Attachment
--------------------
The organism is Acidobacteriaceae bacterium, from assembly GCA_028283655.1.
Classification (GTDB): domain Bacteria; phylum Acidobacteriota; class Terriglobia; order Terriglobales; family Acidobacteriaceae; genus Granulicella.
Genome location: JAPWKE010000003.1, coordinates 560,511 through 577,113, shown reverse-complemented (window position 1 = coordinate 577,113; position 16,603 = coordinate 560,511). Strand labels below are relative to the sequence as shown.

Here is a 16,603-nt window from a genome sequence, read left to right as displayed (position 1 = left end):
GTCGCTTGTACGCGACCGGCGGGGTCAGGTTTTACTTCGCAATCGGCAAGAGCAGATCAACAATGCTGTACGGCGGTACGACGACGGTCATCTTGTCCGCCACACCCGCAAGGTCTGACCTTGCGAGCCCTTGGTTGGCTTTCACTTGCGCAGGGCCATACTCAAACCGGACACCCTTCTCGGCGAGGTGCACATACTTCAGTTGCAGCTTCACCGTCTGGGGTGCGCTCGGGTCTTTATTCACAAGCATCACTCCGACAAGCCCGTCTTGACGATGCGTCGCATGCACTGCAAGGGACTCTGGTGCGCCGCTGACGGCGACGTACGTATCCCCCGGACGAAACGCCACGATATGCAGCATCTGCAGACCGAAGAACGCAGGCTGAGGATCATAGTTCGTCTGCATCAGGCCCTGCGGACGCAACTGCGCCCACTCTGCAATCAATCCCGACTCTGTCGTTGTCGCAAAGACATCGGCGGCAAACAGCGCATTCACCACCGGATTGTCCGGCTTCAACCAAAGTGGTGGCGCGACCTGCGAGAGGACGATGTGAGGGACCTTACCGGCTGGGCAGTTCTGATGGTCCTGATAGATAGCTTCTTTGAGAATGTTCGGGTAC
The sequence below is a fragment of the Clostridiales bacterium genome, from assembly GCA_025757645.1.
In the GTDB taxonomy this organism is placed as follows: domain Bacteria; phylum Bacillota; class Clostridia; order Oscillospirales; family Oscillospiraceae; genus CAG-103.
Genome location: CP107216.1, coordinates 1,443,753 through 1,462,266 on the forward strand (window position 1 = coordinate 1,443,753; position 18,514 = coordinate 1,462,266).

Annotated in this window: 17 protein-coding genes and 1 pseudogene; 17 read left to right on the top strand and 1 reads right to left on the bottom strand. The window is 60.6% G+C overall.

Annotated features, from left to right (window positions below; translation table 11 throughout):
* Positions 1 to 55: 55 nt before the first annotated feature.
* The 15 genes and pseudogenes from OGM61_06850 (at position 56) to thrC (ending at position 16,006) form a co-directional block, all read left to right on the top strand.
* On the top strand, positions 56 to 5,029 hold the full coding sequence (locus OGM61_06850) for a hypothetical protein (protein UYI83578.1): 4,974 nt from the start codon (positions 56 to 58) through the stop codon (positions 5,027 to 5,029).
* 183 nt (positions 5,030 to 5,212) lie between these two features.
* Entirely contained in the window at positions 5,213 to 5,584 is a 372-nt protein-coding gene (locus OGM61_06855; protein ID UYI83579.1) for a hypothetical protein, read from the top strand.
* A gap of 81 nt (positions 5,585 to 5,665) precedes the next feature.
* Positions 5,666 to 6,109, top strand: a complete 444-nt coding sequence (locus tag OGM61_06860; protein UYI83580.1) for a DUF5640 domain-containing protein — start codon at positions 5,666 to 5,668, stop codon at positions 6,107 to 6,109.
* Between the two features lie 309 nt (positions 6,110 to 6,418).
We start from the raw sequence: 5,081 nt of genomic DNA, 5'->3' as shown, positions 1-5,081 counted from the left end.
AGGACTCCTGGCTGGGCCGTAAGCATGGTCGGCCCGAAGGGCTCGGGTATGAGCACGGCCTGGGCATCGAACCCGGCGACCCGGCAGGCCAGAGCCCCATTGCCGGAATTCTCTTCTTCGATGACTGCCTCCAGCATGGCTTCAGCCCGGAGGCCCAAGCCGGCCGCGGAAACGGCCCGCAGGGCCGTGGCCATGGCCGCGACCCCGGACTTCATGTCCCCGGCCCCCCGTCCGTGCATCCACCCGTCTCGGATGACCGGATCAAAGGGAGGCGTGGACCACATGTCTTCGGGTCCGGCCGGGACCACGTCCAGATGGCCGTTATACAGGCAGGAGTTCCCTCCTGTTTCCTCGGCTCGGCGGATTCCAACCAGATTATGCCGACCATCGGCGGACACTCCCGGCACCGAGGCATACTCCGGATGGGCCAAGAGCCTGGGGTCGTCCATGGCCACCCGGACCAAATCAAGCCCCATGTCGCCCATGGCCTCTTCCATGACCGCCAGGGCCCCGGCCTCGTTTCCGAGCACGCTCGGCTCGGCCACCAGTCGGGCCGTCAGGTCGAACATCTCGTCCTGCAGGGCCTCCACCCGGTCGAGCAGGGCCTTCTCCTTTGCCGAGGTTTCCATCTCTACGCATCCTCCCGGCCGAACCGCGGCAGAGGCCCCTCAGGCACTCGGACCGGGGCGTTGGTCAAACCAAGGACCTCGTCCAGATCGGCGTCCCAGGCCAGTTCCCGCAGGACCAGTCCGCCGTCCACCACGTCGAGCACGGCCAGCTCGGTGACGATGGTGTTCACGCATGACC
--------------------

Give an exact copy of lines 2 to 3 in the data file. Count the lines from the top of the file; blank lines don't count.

Classification (GTDB): domain Bacteria; phylum Acidobacteriota; class Terriglobia; order Terriglobales; family Acidobacteriaceae; genus Granulicella.
Genome location: JAPWKE010000003.1, coordinates 560,511 through 577,113, shown reverse-complemented (window position 1 = coordinate 577,113; position 16,603 = coordinate 560,511). Strand labels below are relative to the sequence as shown.